The Three Amigos were sticking to a sunny script at last month’s summit in Ottawa. More than sunny, the meeting of the three North American leaders was rainbow-coloured.
The summit, focusing on progressive unity, solidarity and cooperation, happened during the backdrop of Pride month. All three leaders were quick to emphasize their commitment to the LGBT community.
In the past month, Mexican President Enrique Peña Nieto proposed to legalize same-sex marriage after the Supreme Court ruled last year that it was unconstitutional to prevent such unions. Just a few weeks ago, US President Barack Obama, in response to the shooting at a gay nightclub in Orlando spoke of the victims as part of the “American family.” Meanwhile, Canadian Prime Minister Justin Trudeau made history as the first prime minister to march in Toronto’s Pride parade on July 3, 2016.
Yet when it comes to the protection of the most marginalized LGBT individuals, the Three Amigos are conspicuously silent.
Last summer, refugee lawyer Kristin Marshall and I travelled to Mexico to investigate Canada’s designation of the country as a “safe” haven for refugees. Our findings, detailed in a report released by the International Human Rights Program (IHRP) at the University of Toronto, showed rampant human rights violations against people living with HIV and at heightened risk of infection and insufficient state accountability, making Mexico unsafe for many.
Our interviews with journalists, academics, and human rights defenders crystallized for us that Canada’s policy for Mexican claimants was clearly misguided and in crucial need of reform. Our interviews also described a hierarchy of vulnerability in Mexico. At the very bottom, languishing in a human rights desert, are LGBT migrants who face intersecting oppressions and violence that render their lives and experience invisible.
Each year, hundreds of thousands of people migrate to Mexico from Central America. Many — and it is impossible to know exactly how many — are undocumented LGBT individuals who seek refuge from increasing homophobic and transphobic violence in El Salvador, Guatemala and Honduras.
Despite being a signatory to the United Nations’ Refugee Convention and the 1967 Protocol Relating to the Status of Refugees, Mexico’s asylum system is inadequate and fails to protect the rights of asylum seekers. Authorities detain migrants without offering them an opportunity to apply for asylum. In fact, we heard many stories of potential claimants being dissuaded from seeking asylum.
Instead of protection, these individuals are faced with grave dangers as they seek to reach the American border. Due to pressure from the United States government to keep undocumented migrants out, Mexico launched a program in 2014 to curb migration flows and send Central Americans back over its southern border. Programa Frontera Sur, though ostensibly meant to protect migrants, has resulted in a drastic increase in the detention and vulnerability of migrants and asylum seekers in Mexico, among them, sexual minorities.
Mexico now detains more Central American migrants than the United States. In 2014, Mexican authorities detained over 100,000 migrants, a third more than in 2013. Detention centres are prison-like, overcrowded and dangerous. These centres are especially dangerous for transgender and gender-nonconforming individuals who are placed in sections according to the gender noted on their identification cards, or worse, are separated from the general population and placed in sections meant to be solitary cells but become overcrowded with other gender-nonconforming people. There is virtually no access to legal representation or healthcare.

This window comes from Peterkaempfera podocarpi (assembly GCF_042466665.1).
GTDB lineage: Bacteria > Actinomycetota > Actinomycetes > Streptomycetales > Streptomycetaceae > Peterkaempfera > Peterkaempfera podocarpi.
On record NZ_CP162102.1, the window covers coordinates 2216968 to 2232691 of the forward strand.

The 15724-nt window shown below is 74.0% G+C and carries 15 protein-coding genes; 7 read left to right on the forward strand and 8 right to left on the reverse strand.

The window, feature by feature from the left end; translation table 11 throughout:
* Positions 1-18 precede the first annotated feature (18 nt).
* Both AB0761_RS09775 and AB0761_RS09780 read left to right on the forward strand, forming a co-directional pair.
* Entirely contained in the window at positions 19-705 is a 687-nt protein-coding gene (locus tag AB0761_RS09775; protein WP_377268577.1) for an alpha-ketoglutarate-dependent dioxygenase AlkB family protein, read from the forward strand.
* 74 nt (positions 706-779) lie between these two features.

If the migrants manage to evade detention, they face a perilous journey through Mexico. For some time now, Mexican authorities have been forcibly removing migrants from the northbound cargo train known as “The Beast.” We even visited a shelter in southern Mexico dedicated to caring for migrants who have lost limbs or been seriously injured by authorities who pushed them off the train.
As a result, migrants are forced to take more irregular routes through small towns via more precarious modes of transportation. This is a life-threatening proposition for LGBT migrants who are vulnerable to abuse and violence at the hands of Mexican authorities, gangs or other migrants who target them because they are sexual minorities. Médecins Sans Frontières told us that 55 percent of the migrants interviewed at their sites revealed they had been victims of some kind of violence in transit. We heard from many that female migrants, especially transgender women, are likely to be raped during their journey through Mexico.
Despite Mexican law that guarantees access to healthcare regardless of one’s status in the country, migrants are not able to access such care consistently. Only one clinic in the country provides free healthcare for undocumented migrants and has policies sensitive to sexual minorities; other options are few and far between. For migrants living with HIV, this means they will not be able to access medication on a regular basis, if at all, resulting in potentially life-threatening complications.
This may not be sunny enough for the Three Amigos’ conference table, but in this time of mobility and intolerance, silent complicity is unacceptable. It is crucial that we hold our leaders to account and insist on protection for all LGBT individuals and an end to impunity for those responsible for these grave human-rights violations.
Maia Rotman is a third-year student at the University of Toronto’s faculty of law and co-authored the report, ‘Unsafe’ and on the Margins: Canada’s Response to Mexico’s Mistreatment of Sexual Minorities and People Living with HIV,” on behalf of the International Human Rights Program.